For folks from the St Croix Valley there is no road which has evokes the memories or has such a firm grip on the local psyche as the “Airline”. Just a glance at the photo above which is fairly recent will, for many, trigger a twinge of nostalgia- the approach to Mace’s Store going east. How many times did we stop here for necessities? After all it was 69 miles from the store to Calais, 69 adventurous miles over that legendary wilderness road known as the Airline where anything could happen but, in reality, seldom did. Parts of the road as we know it existed from the early 1800’s, a road ran from Calais to Wesley and Crawford and from Bangor out through Clifton but the stretch in the middle was indeed wilderness. In those early days the mail came the shore route, through Ellsworth and Machias. A group of local Calais businessmen decided it would be faster to come directly east from Bangor but It would only be financially workable if the group could get the $5000. U.S. mail contract.
The problem was convincing the authorities in Washington that it was feasible to drive a stage coach like the one above due west from Bangor. This from a newspaper article in 1908:
“But before making a request at Washington, it is necessary to show that such a line, through the dense forests which were then known only in part by the lumbermen, to demonstrate, was practical. Leading men were actively interested in procuring the favor and began to plan as to how to convince the government that their demand was not unreasonable. George W Spratt of 43 Essex St., then conducted a large livery stable Calais and was known throughout the eastern part of the state as a horseman and stage owner. Before the conference of the promoters was very far along, it was unanimously agreed that Mr. Spratt will be the man to go over the line for the first time. He was consulted with, and preparations were made for the first trip from Calais to Bangor by way of Crawford and Wesley. With a pair of horses and a covered carriage, Mr. Spratt and a companion started for the woods.From Calais to Wesley the roads were in fairly good condition, but after leaving the latter place all the journey was over narrow paths made by the lumbermen roadways that had never before been traveled by a spring-wagon. For a distance of over 50 miles there were but three cabins, the woods was abounding in wolves and other wild animals and all kinds of game.
Despite the comparatively unexplored journey and the hard traveling, Mr. Spratt made Bangor and safety proving that the so-called airline was entirely practical. Soon after the claims were presented in Washington, bids for carrying the mails over of the new route were called for and Mr. Spratt received a contract which paid $5000 a year.”Naturally the owners of the shoreline route were not pleased by this development and tried to discourage passengers from taking the “Wolf Route” but this only gave the new route much free publicity and encourage adventuresome types to take the airline stage in the hopes of shooting wolves.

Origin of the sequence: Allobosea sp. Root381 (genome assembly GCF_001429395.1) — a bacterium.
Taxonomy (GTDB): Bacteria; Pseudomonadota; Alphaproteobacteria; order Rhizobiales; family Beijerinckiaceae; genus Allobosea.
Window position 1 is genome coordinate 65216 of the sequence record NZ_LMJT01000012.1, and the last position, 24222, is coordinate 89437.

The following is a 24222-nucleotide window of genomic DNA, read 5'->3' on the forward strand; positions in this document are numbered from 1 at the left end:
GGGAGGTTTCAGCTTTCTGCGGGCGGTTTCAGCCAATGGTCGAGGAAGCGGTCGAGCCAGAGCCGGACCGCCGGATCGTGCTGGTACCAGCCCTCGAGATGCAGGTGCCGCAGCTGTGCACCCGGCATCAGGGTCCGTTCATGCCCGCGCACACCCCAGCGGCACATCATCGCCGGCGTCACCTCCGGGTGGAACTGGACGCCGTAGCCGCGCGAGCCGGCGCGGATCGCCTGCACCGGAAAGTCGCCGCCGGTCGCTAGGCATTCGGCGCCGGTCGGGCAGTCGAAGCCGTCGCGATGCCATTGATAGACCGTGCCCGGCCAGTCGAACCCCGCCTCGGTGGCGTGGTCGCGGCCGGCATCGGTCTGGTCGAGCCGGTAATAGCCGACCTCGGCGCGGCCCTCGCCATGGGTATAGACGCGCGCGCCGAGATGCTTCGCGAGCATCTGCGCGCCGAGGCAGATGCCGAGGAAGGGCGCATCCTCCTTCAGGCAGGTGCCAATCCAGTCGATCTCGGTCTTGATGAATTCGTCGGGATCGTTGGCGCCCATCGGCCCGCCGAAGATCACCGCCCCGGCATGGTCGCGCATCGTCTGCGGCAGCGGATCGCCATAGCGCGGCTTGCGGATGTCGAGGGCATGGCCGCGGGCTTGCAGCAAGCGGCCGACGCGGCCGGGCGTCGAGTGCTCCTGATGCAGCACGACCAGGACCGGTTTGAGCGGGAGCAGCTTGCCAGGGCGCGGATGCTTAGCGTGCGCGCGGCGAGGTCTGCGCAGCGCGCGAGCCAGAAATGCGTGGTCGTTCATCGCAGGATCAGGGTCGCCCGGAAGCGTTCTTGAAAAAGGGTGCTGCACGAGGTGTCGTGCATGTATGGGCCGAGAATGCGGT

One interesting story and description of the airline involves Jefferson Davis, soon to President of the Confederacy and his wife who spent a summer on the Ailine in 1858 at what we know as the Union River and whalesback:
A professor A. Dallus Bache, great grandson of Benjamin Franklin, was, in 1858, the first head of the United States geodetic survey department. He was responsible for the setting up of the Calais Observatory. In the summer of 1858 he was with observers on Humpback Mountain, just off what is now route #9. Bache had been brought up in the South with Jefferson Davis. That summer Jefferson Davis was quite ill while serving as senator in Washington, DC. His doctor suggested that he get out of the city and visit a Northern climate. Bache invited Davis to join him atop Humpback Mountain with Davis’ wife and 2 children. This they proceeded to do taking a naval vessel that delivered them to Portland and Milbridge and thence by stage coach to Cherryfield.
The following is a quote from a book by the wife of Jefferson Davis, Varina Davis. “We drove nine miles over a most wonderful natural road, called by the country people “horseback”, elevated over sixty feet and sloping steeply down on each side to the valley which it intersected, like a levee built by Titans. [We know this now as the “whaleback’.] Interspersed throughout the rich valley on either side, in lush green grass, were the most enormous bowlders of granite, which looked like Egyptian tombs. As there was no stone of the kind underlying the soil, Professor Bache thought they had been left there by some giant flood. The apex on which we drove was only about twenty-five feet wide.
Certainly many remember those “enormous bowlders” along the road on which names were painted and romances were memorialized only to be sometimes effaced in the time it takes to look up the word “infidelity” in the dictionary. The one above was named the “house” rock because it was the size of a house but there were several others. They haven’t disappeared of course but are now on old sections of the Airline which were bypassed when the road has been straightened over the years.The Airline wasn’t completely paved until the 1960’s. Above we see it in Alexander in 1905, in pretty good condition for a road in those days. Today the Airline is straighter, wider but many would say it has lost much of its charm and excitement lacking the hairpin bends, curves and dips of old road. Mace’s relocated on the new road but it is snack bar and ice cream joint opened only a few months a year. It can’t compare to the Mace’s of past in much the same way the new road is a pale and poor substitute for the Wolf Route of yesterday.